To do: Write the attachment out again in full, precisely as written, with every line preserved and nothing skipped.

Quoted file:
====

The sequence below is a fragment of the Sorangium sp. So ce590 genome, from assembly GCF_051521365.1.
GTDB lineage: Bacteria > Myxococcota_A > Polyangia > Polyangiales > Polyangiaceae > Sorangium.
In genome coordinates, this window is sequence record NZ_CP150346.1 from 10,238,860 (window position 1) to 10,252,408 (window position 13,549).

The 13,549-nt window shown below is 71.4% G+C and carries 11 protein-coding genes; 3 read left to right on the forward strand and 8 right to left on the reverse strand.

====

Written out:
The sequence below is a fragment of the Sorangium sp. So ce590 genome, from assembly GCF_051521365.1.
GTDB lineage: Bacteria > Myxococcota_A > Polyangia > Polyangiales > Polyangiaceae > Sorangium.
In genome coordinates, this window is sequence record NZ_CP150346.1 from 10,238,860 (window position 1) to 10,252,408 (window position 13,549).

The 13,549-nt window shown below is 71.4% G+C and carries 11 protein-coding genes; 3 read left to right on the forward strand and 8 right to left on the reverse strand.